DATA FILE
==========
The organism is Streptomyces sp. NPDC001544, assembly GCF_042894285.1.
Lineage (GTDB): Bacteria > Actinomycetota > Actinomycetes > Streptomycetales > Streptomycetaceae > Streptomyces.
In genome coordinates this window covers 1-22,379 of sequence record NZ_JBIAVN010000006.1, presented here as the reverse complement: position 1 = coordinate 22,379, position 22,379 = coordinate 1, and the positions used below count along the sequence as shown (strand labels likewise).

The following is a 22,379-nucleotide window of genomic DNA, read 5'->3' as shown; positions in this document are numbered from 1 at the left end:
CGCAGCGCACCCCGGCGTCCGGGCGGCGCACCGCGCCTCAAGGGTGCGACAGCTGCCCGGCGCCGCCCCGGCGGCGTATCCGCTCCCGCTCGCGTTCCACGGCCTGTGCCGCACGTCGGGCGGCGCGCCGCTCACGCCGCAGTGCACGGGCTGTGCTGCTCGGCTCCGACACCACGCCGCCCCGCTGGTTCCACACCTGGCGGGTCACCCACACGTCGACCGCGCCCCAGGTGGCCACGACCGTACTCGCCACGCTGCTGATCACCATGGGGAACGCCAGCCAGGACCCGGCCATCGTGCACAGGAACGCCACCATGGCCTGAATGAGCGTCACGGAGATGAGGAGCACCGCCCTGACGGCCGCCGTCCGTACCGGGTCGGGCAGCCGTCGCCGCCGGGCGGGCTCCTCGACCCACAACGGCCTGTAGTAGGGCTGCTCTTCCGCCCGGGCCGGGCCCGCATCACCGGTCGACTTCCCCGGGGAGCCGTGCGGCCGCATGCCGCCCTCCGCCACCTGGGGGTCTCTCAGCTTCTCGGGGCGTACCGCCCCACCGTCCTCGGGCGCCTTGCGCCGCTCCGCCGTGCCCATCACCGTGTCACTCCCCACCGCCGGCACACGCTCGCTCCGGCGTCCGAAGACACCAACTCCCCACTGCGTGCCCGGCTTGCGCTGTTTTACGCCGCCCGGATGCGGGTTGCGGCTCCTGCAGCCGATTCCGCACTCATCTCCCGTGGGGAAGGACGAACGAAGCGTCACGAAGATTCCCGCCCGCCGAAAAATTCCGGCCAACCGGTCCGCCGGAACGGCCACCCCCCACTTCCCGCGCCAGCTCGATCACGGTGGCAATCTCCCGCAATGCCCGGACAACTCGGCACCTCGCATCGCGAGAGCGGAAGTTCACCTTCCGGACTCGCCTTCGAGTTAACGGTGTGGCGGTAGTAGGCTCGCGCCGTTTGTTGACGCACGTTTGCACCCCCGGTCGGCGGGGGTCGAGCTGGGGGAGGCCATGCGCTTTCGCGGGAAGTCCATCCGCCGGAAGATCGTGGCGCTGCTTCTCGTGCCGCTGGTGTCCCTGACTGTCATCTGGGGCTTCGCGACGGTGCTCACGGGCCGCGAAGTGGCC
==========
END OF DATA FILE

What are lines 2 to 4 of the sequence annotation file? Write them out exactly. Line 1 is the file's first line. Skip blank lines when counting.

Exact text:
Lineage (GTDB): Bacteria > Actinomycetota > Actinomycetes > Streptomycetales > Streptomycetaceae > Streptomyces.
In genome coordinates this window covers 1-22,379 of sequence record NZ_JBIAVN010000006.1, presented here as the reverse complement: position 1 = coordinate 22,379, position 22,379 = coordinate 1, and the positions used below count along the sequence as shown (strand labels likewise).

The following is a 22,379-nucleotide window of genomic DNA, read 5'->3' as shown; positions in this document are numbered from 1 at the left end: